Notably, livestock production is responsible for GHG emission attaining 20–25% of global entire emission, of which approximately 70–80% stems from animal farm industries [8, 9, 10]. Poultry farm is an important sector that consumes large quantities of fuel all over the world. This is due to that the internal temperature, relative humidity, chemical environment, ventilation and lighting inside a chicken house would dramatically affect the growth of broilers, which should be kept within a reasonable scope [11]. The growth of broilers mainly depended on the internal environmental condition variation which may impede the meat and eggs production, such as heat or cold stress [12]. The desirable temperature and relative humidity requires to be kept between 26°C and 35°C and between 60% and 70%, respectively [13, 14]. The ammonia concentrations must be controlled below 25 ppm. This is because that high ammonia level may cause respiratory damages to the chicken [15]. Hence, the heating, cooling, lighting, temperature and ventilation need to be supervised accurately for better production [16, 17]. Traditional poultry farming seriously consume fossil fuel and gas via the power and heating systems for heating, cooling, lighting, ventilation and running electric motors for feed lines [18, 19]. Therefore, the usage of the renewable and sustainable energy technologies, including wind energy, solar energy, geothermal energy and air/water sources [20, 21], plays vital role on the poultry farm owing to their potential to a reduction of energy demand and welfare losses, economy and profitability, GHG reduction and conservation of resources [22, 23, 24]. Hence, in this chapter, these advanced technologies is investigated and summarized for easier tracking and better understanding of energy-efficient renovation for typical poultry houses.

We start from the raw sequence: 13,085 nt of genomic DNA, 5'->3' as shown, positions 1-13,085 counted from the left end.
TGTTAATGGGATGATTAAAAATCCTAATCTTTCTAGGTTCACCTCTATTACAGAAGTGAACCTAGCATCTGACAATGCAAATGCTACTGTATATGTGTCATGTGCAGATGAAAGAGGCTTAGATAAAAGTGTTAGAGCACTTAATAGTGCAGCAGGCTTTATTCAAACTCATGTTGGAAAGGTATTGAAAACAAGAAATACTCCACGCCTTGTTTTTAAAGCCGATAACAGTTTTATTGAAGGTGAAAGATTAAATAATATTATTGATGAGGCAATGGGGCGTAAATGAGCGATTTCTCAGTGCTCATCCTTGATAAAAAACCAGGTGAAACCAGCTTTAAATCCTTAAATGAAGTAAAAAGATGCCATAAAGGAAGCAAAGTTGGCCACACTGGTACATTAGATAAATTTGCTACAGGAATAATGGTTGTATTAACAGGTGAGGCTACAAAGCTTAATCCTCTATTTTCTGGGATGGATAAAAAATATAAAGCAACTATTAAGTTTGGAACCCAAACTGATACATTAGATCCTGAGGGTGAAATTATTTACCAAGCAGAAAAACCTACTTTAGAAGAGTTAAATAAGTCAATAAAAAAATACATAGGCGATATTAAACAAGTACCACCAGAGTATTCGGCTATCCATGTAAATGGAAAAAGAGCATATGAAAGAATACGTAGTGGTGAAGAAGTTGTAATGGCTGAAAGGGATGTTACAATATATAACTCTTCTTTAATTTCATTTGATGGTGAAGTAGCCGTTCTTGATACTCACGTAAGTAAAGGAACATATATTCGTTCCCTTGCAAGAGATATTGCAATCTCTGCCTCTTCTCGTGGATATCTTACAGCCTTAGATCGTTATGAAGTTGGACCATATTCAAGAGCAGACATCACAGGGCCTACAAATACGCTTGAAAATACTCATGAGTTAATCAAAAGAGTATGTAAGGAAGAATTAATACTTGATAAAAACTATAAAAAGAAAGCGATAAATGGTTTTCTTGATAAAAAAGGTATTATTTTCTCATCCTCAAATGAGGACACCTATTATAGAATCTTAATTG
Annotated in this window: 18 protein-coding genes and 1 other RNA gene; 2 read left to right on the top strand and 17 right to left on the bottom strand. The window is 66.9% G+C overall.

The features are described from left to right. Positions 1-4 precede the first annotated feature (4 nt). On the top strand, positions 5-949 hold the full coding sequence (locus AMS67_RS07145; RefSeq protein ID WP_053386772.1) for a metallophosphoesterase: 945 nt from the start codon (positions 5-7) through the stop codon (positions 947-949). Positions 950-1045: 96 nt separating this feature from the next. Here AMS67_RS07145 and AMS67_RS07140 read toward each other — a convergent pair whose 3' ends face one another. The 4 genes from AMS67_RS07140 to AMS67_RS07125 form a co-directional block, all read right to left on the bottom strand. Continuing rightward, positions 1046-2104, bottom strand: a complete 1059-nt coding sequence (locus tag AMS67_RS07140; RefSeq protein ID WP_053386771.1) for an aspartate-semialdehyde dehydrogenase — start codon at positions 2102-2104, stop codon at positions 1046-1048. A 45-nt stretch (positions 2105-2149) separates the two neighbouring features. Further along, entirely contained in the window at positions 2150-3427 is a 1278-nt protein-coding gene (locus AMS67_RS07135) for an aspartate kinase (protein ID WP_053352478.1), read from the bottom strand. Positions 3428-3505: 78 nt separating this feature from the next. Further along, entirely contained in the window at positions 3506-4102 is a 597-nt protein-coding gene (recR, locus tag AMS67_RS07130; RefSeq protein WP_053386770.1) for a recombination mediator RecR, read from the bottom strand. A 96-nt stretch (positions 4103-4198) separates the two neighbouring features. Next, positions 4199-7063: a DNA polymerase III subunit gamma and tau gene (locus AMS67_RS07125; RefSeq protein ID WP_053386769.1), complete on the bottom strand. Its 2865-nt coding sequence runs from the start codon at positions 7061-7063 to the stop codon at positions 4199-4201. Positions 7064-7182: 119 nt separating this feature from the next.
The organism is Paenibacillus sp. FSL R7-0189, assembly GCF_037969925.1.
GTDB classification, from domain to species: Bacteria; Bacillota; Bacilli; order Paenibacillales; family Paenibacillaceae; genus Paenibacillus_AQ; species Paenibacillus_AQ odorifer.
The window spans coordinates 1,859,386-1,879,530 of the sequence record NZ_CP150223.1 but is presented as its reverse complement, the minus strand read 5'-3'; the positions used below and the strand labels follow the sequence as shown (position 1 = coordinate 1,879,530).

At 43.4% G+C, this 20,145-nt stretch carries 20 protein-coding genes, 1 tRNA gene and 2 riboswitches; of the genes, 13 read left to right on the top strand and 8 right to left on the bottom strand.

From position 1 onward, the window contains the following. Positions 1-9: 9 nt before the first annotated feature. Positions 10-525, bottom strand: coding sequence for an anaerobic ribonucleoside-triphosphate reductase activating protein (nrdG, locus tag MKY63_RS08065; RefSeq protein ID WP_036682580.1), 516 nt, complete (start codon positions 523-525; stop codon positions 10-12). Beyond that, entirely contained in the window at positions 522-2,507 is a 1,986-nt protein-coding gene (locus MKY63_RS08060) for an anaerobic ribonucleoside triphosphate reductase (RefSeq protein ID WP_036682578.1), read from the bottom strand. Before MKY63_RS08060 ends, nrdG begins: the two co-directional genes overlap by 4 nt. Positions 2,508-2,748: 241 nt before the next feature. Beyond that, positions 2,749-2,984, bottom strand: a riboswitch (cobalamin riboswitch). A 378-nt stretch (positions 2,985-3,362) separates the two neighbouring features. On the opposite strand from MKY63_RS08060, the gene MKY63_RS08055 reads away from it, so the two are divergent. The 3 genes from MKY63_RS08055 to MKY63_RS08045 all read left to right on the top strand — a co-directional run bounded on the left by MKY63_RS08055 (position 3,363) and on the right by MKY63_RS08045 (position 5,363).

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2. Renewable and sustainable energy technologies for poultry farm

2.1 Solar energy technology

Solar energy is a very enormous, environment friendly and inexhaustible renewable energy resource. It is divided into solar photovoltaic (PV) technology, which convert the solar radiation into power generation, and solar thermal technology, which utilize the solar radiation directly for space heating, water heating, drying and cooking [25, 26].

2.1.1 Solar photovoltaic